Ina Garten's Secret Method To Prevent Bitter Lemon Rinds

If you don't know that the Barefoot Contessa is fond of making chicken dinners, then chances are you haven't been paying attention. Ina Garten is the queen of chicken dinners. In fact, when Food & Wine quizzed the celebrity chef about the one dish she couldn't live without what do you think she said? If you guessed roast chicken, then winner, winner. "To me, it's a classic, comforting home meal and it's amazingly simple to make," Garten explained. "I love to make a roast chicken and fill the cavity with lemon and thyme, and then roast it in a pan of carrots and potatoes and onions, and it's a meal in one dish."

The au courant Garten chicken dinner that has tongues both salivating and wagging is her skillet roasted lemon chicken, which can be found in her "Cooking for Jeffrey" cookbook. That said, it's fair to say Garten really likes this dish because per Food52, she shared, "I can't tell you how many times I've made this! I have the butcher butterfly the chicken so all I do is grind the thyme, fennel seeds, salt, and pepper, mix it with olive oil, and brush it on the chicken. When the lemon slices are roasted and caramelized, you can eat them with the chicken." Sounds delish, but before you start prepping, you may want to learn Garten's secret (or maybe not so secret) method to prevent bitter lemon rinds.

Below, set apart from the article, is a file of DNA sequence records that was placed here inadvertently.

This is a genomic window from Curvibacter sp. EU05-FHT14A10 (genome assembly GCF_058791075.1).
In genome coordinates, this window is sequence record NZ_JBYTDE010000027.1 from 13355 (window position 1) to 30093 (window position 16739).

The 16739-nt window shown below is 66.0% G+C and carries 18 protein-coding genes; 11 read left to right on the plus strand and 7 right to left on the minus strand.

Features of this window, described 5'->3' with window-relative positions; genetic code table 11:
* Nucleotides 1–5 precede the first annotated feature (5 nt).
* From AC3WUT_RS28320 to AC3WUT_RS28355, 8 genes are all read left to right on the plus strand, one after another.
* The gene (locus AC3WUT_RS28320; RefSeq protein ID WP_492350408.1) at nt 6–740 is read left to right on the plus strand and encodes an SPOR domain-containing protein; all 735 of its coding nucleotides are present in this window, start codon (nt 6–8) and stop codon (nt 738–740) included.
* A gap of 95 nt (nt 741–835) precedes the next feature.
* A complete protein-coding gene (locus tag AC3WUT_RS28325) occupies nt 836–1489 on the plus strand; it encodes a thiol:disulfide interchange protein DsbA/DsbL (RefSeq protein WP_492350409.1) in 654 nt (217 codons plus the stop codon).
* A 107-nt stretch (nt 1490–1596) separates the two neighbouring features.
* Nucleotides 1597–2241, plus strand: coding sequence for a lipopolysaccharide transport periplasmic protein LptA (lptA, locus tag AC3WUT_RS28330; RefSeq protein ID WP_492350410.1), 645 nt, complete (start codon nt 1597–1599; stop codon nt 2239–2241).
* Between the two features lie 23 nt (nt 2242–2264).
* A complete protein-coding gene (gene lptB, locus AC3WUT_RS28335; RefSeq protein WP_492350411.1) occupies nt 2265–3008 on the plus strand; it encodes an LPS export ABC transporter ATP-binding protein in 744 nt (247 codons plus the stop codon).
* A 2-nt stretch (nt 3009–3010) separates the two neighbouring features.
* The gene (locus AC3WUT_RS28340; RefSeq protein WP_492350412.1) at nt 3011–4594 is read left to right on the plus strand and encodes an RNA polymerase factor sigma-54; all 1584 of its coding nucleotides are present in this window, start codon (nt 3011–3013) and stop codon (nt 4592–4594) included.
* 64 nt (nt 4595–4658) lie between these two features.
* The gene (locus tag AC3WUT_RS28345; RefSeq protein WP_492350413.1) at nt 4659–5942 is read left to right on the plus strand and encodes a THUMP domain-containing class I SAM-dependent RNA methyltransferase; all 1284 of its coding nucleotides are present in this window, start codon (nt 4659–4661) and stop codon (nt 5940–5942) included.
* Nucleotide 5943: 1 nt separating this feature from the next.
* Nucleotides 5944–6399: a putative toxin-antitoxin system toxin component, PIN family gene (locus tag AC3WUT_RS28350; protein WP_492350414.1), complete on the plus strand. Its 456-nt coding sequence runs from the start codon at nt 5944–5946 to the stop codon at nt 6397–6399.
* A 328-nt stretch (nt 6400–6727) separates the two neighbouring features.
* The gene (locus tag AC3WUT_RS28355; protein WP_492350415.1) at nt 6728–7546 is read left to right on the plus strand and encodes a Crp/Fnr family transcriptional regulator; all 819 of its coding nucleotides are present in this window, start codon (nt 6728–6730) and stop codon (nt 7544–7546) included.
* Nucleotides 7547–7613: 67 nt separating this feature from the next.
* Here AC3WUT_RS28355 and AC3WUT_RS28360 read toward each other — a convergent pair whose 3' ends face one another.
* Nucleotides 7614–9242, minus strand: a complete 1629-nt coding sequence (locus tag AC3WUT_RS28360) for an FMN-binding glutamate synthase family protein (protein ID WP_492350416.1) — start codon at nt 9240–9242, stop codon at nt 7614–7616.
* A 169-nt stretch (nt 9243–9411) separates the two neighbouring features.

Slice the lemon thinly

On Garten's Ask Ina forum, a fan from Florida shared she had recently made this favored chicken dish, but ran into a culinary roadblock: she found the rinds of the lemons to be bitter. "We just bought your 'Cooking For Jeffrey' book and made the Skillet Roasted Lemon Chicken," the fan revealed. "We loved it, however there was a distinct bitterness to the dish due to the rind of the lemon. Is there a way around this?"

Garten's answer was surprisingly simple: The trick for ensuring your cooked lemons don't taste bitter all stems from how thinly you slice up your lemon. You want them thin. Garten responded by explaining, "As the lemon slices cook, they break down and caramelize, but it's important that they be sliced very thin — no more than 1/4 inch slices — or they may remain bitter." Such an easy solution, right? Additionally, Bon Appétit shares that when cooking lemons, you should remove the seeds because they, too, can contribute to a bitter taste to your food that will make you pucker. So, now that you know Garten's secret for ensuring your caramelized lemons aren't bitter, time to get cooking!